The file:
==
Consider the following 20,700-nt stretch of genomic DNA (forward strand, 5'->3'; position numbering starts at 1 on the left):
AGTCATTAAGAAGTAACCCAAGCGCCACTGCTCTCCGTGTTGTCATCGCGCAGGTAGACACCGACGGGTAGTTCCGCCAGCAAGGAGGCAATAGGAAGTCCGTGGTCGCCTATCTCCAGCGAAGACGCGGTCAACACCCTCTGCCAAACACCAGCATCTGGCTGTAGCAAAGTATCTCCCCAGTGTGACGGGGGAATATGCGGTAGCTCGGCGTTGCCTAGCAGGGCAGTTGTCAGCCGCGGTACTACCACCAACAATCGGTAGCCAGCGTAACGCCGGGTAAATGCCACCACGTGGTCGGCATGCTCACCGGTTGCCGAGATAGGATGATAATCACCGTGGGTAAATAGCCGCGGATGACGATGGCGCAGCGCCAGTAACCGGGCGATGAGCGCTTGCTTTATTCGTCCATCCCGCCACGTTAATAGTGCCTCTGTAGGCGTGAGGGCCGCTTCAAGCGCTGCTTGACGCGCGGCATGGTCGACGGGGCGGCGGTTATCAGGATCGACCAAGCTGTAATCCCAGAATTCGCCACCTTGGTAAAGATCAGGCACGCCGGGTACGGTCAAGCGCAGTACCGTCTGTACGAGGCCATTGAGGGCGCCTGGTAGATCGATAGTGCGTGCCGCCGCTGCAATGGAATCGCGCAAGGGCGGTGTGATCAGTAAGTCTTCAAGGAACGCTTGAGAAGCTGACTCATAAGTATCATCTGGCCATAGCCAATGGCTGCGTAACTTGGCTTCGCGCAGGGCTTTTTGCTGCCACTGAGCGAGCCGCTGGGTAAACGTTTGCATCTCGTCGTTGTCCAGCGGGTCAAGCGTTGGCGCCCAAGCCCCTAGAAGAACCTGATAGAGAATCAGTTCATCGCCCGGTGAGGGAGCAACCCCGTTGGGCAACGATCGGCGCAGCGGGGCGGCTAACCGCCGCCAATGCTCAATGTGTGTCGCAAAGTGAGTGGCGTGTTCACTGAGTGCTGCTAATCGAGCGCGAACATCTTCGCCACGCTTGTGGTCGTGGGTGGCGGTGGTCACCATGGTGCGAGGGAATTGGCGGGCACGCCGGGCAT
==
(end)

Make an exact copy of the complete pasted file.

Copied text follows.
Consider the following 20,700-nt stretch of genomic DNA (forward strand, 5'->3'; position numbering starts at 1 on the left):
AGTCATTAAGAAGTAACCCAAGCGCCACTGCTCTCCGTGTTGTCATCGCGCAGGTAGACACCGACGGGTAGTTCCGCCAGCAAGGAGGCAATAGGAAGTCCGTGGTCGCCTATCTCCAGCGAAGACGCGGTCAACACCCTCTGCCAAACACCAGCATCTGGCTGTAGCAAAGTATCTCCCCAGTGTGACGGGGGAATATGCGGTAGCTCGGCGTTGCCTAGCAGGGCAGTTGTCAGCCGCGGTACTACCACCAACAATCGGTAGCCAGCGTAACGCCGGGTAAATGCCACCACGTGGTCGGCATGCTCACCGGTTGCCGAGATAGGATGATAATCACCGTGGGTAAATAGCCGCGGATGACGATGGCGCAGCGCCAGTAACCGGGCGATGAGCGCTTGCTTTATTCGTCCATCCCGCCACGTTAATAGTGCCTCTGTAGGCGTGAGGGCCGCTTCAAGCGCTGCTTGACGCGCGGCATGGTCGACGGGGCGGCGGTTATCAGGATCGACCAAGCTGTAATCCCAGAATTCGCCACCTTGGTAAAGATCAGGCACGCCGGGTACGGTCAAGCGCAGTACCGTCTGTACGAGGCCATTGAGGGCGCCTGGTAGATCGATAGTGCGTGCCGCCGCTGCAATGGAATCGCGCAAGGGCGGTGTGATCAGTAAGTCTTCAAGGAACGCTTGAGAAGCTGACTCATAAGTATCATCTGGCCATAGCCAATGGCTGCGTAACTTGGCTTCGCGCAGGGCTTTTTGCTGCCACTGAGCGAGCCGCTGGGTAAACGTTTGCATCTCGTCGTTGTCCAGCGGGTCAAGCGTTGGCGCCCAAGCCCCTAGAAGAACCTGATAGAGAATCAGTTCATCGCCCGGTGAGGGAGCAACCCCGTTGGGCAACGATCGGCGCAGCGGGGCGGCTAACCGCCGCCAATGCTCAATGTGTGTCGCAAAGTGAGTGGCGTGTTCACTGAGTGCTGCTAATCGAGCGCGAACATCTTCGCCACGCTTGTGGTCGTGGGTGGCGGTGGTCACCATGGTGCGAGGGAATTGGCGGGCACGCCGGGCAT